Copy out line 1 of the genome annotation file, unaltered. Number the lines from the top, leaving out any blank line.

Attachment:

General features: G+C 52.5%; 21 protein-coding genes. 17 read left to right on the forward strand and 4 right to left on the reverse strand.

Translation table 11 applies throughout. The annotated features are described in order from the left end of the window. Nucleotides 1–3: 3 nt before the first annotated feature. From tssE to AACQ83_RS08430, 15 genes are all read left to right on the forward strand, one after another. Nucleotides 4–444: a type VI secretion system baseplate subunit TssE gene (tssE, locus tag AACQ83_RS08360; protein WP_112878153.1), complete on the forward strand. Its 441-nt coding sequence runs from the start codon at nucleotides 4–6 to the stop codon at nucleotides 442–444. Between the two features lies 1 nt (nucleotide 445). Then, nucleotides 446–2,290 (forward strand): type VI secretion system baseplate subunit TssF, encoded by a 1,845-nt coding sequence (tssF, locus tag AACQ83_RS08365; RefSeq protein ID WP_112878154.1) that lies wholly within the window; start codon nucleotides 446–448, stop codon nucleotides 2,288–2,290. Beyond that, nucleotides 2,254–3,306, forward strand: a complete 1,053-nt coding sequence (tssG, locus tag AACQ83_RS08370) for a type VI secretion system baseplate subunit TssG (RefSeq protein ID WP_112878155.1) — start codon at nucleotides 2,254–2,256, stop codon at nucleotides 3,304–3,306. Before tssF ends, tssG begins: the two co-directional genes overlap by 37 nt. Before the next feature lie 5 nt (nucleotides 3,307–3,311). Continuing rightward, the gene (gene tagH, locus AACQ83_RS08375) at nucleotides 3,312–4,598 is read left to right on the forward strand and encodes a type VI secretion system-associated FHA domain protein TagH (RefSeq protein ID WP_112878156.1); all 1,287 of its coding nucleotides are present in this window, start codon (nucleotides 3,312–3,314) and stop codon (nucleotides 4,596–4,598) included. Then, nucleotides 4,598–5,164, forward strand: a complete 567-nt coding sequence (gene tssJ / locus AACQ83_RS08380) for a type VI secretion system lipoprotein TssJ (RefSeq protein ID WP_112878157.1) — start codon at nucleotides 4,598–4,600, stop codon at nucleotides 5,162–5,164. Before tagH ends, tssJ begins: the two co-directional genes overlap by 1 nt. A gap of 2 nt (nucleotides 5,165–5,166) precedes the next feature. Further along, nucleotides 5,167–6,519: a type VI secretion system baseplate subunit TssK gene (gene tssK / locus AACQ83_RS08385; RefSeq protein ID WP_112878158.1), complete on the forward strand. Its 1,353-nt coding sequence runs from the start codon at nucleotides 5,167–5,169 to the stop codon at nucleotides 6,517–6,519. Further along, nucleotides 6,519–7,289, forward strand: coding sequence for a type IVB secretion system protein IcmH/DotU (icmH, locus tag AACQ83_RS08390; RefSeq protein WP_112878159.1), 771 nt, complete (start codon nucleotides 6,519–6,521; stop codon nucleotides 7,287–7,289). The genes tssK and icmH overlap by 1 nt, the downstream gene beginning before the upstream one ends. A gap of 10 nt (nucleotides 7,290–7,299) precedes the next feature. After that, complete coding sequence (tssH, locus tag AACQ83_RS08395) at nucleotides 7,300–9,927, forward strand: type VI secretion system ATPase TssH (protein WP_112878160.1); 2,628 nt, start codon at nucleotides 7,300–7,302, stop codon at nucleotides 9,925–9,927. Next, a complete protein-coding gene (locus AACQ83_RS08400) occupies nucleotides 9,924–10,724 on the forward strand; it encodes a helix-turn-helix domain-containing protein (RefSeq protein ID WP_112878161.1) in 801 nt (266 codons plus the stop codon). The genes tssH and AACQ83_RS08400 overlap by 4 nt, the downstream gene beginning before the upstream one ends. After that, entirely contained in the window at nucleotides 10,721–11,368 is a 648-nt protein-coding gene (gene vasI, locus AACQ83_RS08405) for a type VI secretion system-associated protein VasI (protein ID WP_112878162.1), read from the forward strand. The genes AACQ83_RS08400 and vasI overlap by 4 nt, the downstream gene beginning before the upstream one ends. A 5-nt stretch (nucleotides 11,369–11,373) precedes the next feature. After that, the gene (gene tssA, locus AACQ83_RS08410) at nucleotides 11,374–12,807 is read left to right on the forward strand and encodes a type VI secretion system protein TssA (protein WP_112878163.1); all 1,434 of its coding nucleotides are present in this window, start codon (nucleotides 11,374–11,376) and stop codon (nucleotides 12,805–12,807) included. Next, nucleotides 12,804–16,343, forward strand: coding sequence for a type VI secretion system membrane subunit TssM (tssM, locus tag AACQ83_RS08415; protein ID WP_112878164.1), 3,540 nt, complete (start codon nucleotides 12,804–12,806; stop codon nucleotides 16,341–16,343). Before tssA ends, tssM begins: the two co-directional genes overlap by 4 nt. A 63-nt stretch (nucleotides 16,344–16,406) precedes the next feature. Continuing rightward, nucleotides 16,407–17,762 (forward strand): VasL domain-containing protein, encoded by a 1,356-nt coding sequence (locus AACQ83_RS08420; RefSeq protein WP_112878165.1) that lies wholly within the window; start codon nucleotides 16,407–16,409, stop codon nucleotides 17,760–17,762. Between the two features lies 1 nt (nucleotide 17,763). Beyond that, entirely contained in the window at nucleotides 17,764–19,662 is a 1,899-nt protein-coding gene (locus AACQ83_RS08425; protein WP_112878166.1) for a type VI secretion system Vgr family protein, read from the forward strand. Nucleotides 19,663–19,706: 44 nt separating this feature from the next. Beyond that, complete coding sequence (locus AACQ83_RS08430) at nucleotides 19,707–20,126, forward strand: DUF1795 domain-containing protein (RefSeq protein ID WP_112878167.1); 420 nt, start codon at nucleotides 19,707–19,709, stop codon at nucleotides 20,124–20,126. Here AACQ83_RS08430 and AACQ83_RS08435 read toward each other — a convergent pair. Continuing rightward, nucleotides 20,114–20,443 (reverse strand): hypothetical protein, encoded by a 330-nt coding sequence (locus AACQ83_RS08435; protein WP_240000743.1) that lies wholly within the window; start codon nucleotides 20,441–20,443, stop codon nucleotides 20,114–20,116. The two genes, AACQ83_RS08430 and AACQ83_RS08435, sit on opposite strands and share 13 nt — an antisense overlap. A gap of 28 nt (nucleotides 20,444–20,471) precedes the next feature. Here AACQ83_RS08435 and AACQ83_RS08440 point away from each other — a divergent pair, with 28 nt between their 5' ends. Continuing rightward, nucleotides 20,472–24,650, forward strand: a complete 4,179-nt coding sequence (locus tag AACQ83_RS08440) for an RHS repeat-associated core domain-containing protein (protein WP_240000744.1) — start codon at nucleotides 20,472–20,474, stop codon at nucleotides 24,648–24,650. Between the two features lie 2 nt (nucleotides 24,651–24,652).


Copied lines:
General features: G+C 52.5%; 21 protein-coding genes. 17 read left to right on the forward strand and 4 right to left on the reverse strand.